Beatle McCartney hopes for Abbey Road studios rescue

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The Independent Culture

Former Beatle Paul McCartney has spoken of his hopes that the band's historic Abbey Road studios could be saved after reportedly being put up for sale by British music group EMI.

"There are a few people who have been associated with the studio for a long time who were talking about mounting some bid to save it," McCartney told BBC television Tuesday.

"I sympathise with them. I hope they can do something, it'd be great."

The Financial Times has reported that EMI put the north London studios up for sale in an effort to reduce its debts.

They have been used by a long line of artists since the Fab Four made them famous and their sale could raise tens of millions of pounds, said the business daily.

"I have got so many memories there with the Beatles," said McCartney.

"It still is a great studio. So it would be lovely if somebody could get a thing together to save it."

EMI has declined to comment, but the FT quoted people familiar with the situation as saying the music group is courting bidders as it looks to reduce a debt burden stemming from its 2007 buyout by private equity firm Terra Firma.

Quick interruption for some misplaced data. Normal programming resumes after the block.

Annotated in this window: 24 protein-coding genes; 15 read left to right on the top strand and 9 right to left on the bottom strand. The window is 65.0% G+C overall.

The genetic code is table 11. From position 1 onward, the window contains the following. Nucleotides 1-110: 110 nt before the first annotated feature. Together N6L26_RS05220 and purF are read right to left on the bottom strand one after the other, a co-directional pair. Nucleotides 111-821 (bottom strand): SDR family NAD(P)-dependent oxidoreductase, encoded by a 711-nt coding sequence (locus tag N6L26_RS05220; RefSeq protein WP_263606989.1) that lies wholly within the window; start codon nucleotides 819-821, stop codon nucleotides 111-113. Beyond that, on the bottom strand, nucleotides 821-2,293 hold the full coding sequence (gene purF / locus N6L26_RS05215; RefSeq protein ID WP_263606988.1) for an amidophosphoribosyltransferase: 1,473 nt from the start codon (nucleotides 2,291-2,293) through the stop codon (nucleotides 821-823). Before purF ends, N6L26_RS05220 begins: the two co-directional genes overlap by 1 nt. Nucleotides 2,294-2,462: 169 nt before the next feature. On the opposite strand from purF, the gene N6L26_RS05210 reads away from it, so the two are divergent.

It is unclear whether EMI would sell the Abbey Road brand as well as the studios, but one media lawyer told the paper: "The brand is worth more than the building... anybody who wants the studios will want the brand."

EMI bought the property in the St. John's Wood area for 100,000 pounds in 1929. The Beatles used it for most of their recording in the 1960s, including the 1969 album "Abbey Road", which featured them walking over a pedestrian crossing outside the studios before they split up.

Other artists who have used the studios include Pink Floyd, who recorded "Dark Side of the Moon" there, as well as Radiohead, the Manic Street Preachers, Travis and Blur.

EMI is seeking to bolster its finances as Terra Firma tries to avoid breaching agreements on 3.3 billion pounds (5.2 billion dollars, 3.8 billion euros) of loans, the FT added.

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